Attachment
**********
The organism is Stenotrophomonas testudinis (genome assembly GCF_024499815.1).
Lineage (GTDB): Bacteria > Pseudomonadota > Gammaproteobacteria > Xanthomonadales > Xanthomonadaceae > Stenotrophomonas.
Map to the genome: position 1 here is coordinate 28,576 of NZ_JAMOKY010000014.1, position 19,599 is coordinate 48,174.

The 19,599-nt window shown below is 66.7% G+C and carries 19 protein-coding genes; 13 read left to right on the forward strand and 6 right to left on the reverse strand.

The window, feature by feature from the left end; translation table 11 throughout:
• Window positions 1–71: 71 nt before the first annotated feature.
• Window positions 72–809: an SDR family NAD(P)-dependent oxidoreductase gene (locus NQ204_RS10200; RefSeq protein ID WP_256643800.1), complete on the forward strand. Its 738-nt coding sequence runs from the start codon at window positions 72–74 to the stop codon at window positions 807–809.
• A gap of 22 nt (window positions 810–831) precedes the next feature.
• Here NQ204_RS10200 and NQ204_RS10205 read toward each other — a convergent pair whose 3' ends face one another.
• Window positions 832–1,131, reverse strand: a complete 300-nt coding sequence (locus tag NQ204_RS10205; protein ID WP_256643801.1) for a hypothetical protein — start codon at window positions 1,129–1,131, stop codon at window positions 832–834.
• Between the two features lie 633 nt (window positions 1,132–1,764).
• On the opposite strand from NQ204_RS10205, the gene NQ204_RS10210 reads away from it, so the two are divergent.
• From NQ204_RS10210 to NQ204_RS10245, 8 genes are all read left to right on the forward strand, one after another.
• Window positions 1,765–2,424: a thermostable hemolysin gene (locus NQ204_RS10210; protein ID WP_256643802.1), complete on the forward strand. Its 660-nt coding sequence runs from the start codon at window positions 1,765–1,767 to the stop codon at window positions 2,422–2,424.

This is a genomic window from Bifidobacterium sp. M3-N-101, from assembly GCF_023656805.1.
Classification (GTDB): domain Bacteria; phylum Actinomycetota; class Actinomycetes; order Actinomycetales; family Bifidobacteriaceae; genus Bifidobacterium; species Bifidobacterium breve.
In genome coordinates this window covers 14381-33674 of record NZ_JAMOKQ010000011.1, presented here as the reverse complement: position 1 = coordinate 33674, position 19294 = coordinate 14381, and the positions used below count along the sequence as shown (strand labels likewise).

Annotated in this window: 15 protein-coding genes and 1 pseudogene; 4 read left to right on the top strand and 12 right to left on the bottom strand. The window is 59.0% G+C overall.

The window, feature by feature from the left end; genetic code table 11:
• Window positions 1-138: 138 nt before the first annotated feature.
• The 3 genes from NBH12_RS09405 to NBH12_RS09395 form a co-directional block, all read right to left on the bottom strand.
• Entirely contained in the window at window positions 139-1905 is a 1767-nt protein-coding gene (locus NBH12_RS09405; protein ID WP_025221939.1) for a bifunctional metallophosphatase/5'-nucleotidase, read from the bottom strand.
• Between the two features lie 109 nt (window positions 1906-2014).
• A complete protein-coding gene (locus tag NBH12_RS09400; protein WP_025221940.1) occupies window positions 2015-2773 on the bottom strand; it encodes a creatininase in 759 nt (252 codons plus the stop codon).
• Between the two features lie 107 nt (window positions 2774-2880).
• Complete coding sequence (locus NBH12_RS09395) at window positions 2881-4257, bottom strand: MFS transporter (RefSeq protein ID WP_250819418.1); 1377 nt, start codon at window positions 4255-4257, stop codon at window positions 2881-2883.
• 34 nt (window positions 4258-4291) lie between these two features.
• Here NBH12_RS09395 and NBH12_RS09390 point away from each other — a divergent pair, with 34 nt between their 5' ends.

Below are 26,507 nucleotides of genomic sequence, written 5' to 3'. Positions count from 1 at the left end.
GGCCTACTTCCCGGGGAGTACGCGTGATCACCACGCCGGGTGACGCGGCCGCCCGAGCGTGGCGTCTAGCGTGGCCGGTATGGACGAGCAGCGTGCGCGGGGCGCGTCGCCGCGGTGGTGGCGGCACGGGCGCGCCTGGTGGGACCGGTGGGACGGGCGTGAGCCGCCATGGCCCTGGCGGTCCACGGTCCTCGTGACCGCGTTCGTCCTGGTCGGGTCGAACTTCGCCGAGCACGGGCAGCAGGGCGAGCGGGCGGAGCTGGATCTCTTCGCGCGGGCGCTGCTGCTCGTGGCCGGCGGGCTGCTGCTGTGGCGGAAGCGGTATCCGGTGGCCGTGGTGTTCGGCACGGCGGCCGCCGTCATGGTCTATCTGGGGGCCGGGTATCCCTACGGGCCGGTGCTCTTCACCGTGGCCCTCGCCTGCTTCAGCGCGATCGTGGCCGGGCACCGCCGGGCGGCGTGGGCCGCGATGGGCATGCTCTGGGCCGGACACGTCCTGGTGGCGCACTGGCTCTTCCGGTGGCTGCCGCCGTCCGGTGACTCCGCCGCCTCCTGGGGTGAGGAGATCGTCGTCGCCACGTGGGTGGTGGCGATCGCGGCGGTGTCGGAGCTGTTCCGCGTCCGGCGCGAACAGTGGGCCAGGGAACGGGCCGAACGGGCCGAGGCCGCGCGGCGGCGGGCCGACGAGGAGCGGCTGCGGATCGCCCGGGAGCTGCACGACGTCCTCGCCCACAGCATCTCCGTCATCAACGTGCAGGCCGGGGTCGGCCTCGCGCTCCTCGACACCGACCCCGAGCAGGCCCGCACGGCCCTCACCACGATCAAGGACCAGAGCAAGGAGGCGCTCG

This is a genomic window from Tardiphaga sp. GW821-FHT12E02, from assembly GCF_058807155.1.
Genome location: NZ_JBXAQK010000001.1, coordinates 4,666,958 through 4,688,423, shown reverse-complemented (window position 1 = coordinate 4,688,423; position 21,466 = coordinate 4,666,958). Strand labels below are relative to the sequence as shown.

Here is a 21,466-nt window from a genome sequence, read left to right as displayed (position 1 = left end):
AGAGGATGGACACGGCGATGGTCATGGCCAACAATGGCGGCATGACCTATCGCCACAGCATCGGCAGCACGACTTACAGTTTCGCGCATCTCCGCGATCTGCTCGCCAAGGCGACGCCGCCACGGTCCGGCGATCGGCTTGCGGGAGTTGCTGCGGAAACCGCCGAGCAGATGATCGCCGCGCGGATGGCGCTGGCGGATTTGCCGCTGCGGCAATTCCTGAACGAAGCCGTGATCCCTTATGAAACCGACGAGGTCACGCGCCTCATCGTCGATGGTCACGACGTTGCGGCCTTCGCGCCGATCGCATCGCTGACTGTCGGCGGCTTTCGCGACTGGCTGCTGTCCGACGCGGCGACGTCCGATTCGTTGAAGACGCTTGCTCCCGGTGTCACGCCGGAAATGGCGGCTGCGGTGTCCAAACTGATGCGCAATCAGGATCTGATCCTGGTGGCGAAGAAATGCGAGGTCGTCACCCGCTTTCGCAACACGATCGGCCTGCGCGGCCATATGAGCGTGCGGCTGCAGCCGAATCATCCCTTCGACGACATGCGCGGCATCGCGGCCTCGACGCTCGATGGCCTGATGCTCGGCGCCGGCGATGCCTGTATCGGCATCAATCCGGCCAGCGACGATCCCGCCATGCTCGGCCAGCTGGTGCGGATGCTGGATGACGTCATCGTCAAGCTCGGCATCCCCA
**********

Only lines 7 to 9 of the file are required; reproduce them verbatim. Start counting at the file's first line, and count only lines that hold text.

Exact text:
• Window positions 72–809: an SDR family NAD(P)-dependent oxidoreductase gene (locus NQ204_RS10200; RefSeq protein ID WP_256643800.1), complete on the forward strand. Its 738-nt coding sequence runs from the start codon at window positions 72–74 to the stop codon at window positions 807–809.
• A gap of 22 nt (window positions 810–831) precedes the next feature.
• Here NQ204_RS10200 and NQ204_RS10205 read toward each other — a convergent pair whose 3' ends face one another.